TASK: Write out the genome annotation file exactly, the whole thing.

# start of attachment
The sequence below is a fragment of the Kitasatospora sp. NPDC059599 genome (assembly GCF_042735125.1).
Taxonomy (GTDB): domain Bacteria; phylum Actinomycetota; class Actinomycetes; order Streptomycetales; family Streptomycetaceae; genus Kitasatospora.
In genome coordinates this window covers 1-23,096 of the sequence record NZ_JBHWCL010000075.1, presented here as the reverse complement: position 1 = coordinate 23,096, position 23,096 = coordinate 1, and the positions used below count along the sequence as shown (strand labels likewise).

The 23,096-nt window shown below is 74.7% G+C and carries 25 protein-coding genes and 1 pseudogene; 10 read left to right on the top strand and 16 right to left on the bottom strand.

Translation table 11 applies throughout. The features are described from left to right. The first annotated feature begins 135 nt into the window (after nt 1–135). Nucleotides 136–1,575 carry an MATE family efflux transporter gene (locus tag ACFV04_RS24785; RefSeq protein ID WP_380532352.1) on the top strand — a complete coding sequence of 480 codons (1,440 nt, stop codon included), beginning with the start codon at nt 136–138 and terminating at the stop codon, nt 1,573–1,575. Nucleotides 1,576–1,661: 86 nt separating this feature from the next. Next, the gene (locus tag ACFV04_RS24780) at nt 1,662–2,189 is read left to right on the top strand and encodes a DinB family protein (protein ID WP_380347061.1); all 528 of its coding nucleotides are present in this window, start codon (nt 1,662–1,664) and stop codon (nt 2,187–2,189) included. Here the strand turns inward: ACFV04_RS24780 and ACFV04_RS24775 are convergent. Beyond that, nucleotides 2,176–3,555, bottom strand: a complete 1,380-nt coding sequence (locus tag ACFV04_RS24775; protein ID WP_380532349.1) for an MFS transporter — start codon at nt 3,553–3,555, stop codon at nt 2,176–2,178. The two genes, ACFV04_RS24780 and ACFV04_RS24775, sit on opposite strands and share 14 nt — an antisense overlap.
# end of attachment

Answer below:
The sequence below is a fragment of the Kitasatospora sp. NPDC059599 genome (assembly GCF_042735125.1).
Taxonomy (GTDB): domain Bacteria; phylum Actinomycetota; class Actinomycetes; order Streptomycetales; family Streptomycetaceae; genus Kitasatospora.
In genome coordinates this window covers 1-23,096 of the sequence record NZ_JBHWCL010000075.1, presented here as the reverse complement: position 1 = coordinate 23,096, position 23,096 = coordinate 1, and the positions used below count along the sequence as shown (strand labels likewise).

The 23,096-nt window shown below is 74.7% G+C and carries 25 protein-coding genes and 1 pseudogene; 10 read left to right on the top strand and 16 right to left on the bottom strand.

Translation table 11 applies throughout. The features are described from left to right. The first annotated feature begins 135 nt into the window (after nt 1–135). Nucleotides 136–1,575 carry an MATE family efflux transporter gene (locus tag ACFV04_RS24785; RefSeq protein ID WP_380532352.1) on the top strand — a complete coding sequence of 480 codons (1,440 nt, stop codon included), beginning with the start codon at nt 136–138 and terminating at the stop codon, nt 1,573–1,575. Nucleotides 1,576–1,661: 86 nt separating this feature from the next. Next, the gene (locus tag ACFV04_RS24780) at nt 1,662–2,189 is read left to right on the top strand and encodes a DinB family protein (protein ID WP_380347061.1); all 528 of its coding nucleotides are present in this window, start codon (nt 1,662–1,664) and stop codon (nt 2,187–2,189) included. Here the strand turns inward: ACFV04_RS24780 and ACFV04_RS24775 are convergent. Beyond that, nucleotides 2,176–3,555, bottom strand: a complete 1,380-nt coding sequence (locus tag ACFV04_RS24775; protein ID WP_380532349.1) for an MFS transporter — start codon at nt 3,553–3,555, stop codon at nt 2,176–2,178. The two genes, ACFV04_RS24780 and ACFV04_RS24775, sit on opposite strands and share 14 nt — an antisense overlap.